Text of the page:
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Arrow Video FrightFest 2021: ‘The Show’ review

A man arrives in Northampton to retrieve a stolen artefact.

The Show
Credit: Lex Films / EMU Films

Fletcher Dennis (Tom Burke) arrives in Northampton with a mission to retrieve a necklace with a golden cross on it for his client Patsy Bleaker (Christopher Fairbank). After finding a room to rent with Becky (Ellie Bamber), Fletcher crosses paths with Faith (Siobhan Hewlett) who almost died when a sex game went wrong. Fletcher realises that Faith is entwined with the mission he’s on and the two work together but reality and fantasy blur as they discover a twilight world full of odd characters.

‘The Show’ from director Mitch Jenkins and writer Alan Moore is a bizarre film noir fantasy that is like a more twisted version of star Tom Burke’s ‘Cormoran Strike’ series. Prioritising stylish flair and theatrics over a strong narrative, ‘The Show’ is definitely not going to be everyone’s cup of tea and whilst I admire the film-makers for trying to do something a bit different, it unfortunately left me feeling very cold.

Tom Burke is essentially playing Cormoran Strike so this role is hardly a stretch for him. The set-up is very much private detective and assistant, as in the Strike series, and while there may be some slight differences between Fletcher and Cormoran, they aren’t enough to set the two characters apart. Burke is also hampered by a terrible wig that is far too large for his head and just plain distracting. The cast is fleshed out with colourful performances but the acting really does vary. Burke needed a strong female lead opposite him and unfortunately, he doesn’t get that here with Siobhan Hewlett. The chemistry is off and their performances just don’t gel. Beyond that, the way the characters are pulled together is too tenuous to be believable.

There are plenty of other weird and wonderful characters in the mix too but barely any of these get fleshed out. Richard Dillane as Henry Gaunt sports a superhero mask and spies on the activities of everyone in town, but his character doesn’t add anything to the story. Similarly Antonia Campbell-Hughes plays oddball Monica Beardsley but aside from two scenes, there’s little reason for her being in the film.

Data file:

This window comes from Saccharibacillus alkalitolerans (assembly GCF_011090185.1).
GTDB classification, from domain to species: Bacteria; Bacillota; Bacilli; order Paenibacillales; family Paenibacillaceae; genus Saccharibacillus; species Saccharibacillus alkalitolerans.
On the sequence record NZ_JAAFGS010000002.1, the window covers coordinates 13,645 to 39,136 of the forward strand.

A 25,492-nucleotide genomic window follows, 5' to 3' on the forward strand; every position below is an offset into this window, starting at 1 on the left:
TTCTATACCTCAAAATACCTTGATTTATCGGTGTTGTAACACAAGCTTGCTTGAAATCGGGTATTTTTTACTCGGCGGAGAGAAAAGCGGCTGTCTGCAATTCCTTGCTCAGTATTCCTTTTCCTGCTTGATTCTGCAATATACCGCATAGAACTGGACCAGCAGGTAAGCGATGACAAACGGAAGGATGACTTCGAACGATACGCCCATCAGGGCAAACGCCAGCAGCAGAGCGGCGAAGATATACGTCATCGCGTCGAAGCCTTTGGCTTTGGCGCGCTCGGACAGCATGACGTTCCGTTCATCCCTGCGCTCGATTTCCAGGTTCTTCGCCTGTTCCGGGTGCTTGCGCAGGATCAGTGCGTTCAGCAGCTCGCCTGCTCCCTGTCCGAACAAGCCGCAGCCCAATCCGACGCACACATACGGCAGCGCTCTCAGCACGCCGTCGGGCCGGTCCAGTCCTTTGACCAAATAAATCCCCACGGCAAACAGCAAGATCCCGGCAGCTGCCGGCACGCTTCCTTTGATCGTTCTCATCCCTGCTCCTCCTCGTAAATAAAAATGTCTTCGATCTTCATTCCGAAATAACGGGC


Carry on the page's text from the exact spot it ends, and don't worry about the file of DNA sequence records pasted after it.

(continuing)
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During the course of ‘The Show’, it tries to establish a dream world and a real one, with the two being intrinsically linked. The dream world feels more like an excuse to be wacky while in the real world, all of the characters Fletcher meets feel like they could be from the dream world. Everything is just a little too weird to work and it’s hard to draw much of a contrast.

‘The Show’ is an interesting idea but for me the execution didn’t pull it off. At almost two hours in length I found the film over long, packed with too much dialogue and not enough plot to keep you hooked. Burke is a fine actor but he’s under-utilised here, lost among a story that may be fantastical but doesn’t make a whole lot of logical sense. The end hints that we may see these characters again but honestly, I’m not overly keen to revisit them.

The Show
Credit: Lex Films / EMU Films

Cast: Tom Burke, Ellie Bamber, Darrel D’Silva, Christopher Fairbank Director: Mitch Jenkins Writer: Alan Moore Certificate: 18 Duration: 115 mins Released by: Altitude Films

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